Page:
I live in Greece too when people want me to spend money.

        • I mean at this point we are just going to pay for the entire fence ourselves lol.

          I reckon it's a pretty fair trade to replace the fence out of our own pocket and claim back the land that was stolen at the same time, especially since it's not used by his side at all. Just need to know if there could be any ramifications and how likely they might be

          i.e. could we be forced to replace the fence back to its previous (stolen) position if he returns in 10 years and realises.

          • +3

            @SkMed: fix the fence, tell the tenants that the fence line is wrong, build the new fence, pay the full fee (great if you know the fencer) …

            if the land lord comes back and says that you've taken his land, tell him he needs to pay his 50% of the fence costs first, then prove that you're wrong with the council survey …

            just make sure you remove any trace of the previous fence (if he tried to claim that he stole 70cm 15+ years ago, there's no proof of it and there's now just a new fence, on the proper property line

  • +14

    neighboring

    Also stole u

    Get your block professionally surveyed first to be sure.

  • +2

    After 5 years and getting no where we've decided to just pay for the entire fence replacement ourselves

    Welcome to OzStateCouncil I'm deme SC Esq.

    Why not just start building the fence 2m over and see if he responds then?

    If he doesn't just wait till adverse possession, if he does then you've established contact.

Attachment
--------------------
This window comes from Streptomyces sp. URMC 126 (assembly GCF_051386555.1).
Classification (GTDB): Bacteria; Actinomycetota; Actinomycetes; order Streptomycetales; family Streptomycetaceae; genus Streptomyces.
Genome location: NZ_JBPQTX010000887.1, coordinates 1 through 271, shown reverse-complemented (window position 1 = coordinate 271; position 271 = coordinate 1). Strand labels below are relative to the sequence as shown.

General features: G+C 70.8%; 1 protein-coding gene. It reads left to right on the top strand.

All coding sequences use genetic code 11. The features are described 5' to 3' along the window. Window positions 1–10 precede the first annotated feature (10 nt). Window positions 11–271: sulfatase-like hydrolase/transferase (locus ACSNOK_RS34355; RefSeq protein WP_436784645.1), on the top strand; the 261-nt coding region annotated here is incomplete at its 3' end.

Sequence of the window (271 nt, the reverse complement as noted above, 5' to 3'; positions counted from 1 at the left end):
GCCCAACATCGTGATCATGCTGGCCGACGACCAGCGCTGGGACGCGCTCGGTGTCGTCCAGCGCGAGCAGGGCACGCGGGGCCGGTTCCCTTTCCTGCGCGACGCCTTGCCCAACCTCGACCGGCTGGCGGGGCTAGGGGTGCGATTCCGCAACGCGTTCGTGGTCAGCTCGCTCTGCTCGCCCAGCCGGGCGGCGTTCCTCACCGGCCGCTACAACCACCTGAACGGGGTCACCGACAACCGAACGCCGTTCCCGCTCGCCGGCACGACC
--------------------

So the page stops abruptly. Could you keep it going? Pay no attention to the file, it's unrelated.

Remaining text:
• haha, as much as we would like that, it would mean building a fence through his house lol. The land in question literally is an unused overgrown messy strip of land on his side, but valuable lost space to the units on our side.

      As he lives in Greece and even the tenants cant contact him, i don't see how he would even know.

      It also means our property boundaries are no longer rectangular as the land he has claimed isn't straight lol, the fence has been built slightly askew, instead of straight.

      • +1

        Then just put your fence to take over half of greece.

  • +3

    Get his tenants to stop paying rent for a couple of months… bet they’ll hear from him pretty quickly.

    (Offer them a carton or two for the inconvenience.)

  • +7

    Not a lawyer, but pretty sure they must apply for adverse possession. It doesn't just happen automatically. I agree with earlier advice that you get a proper surveyor to mark out the boundary line. Take back your land whilst you can.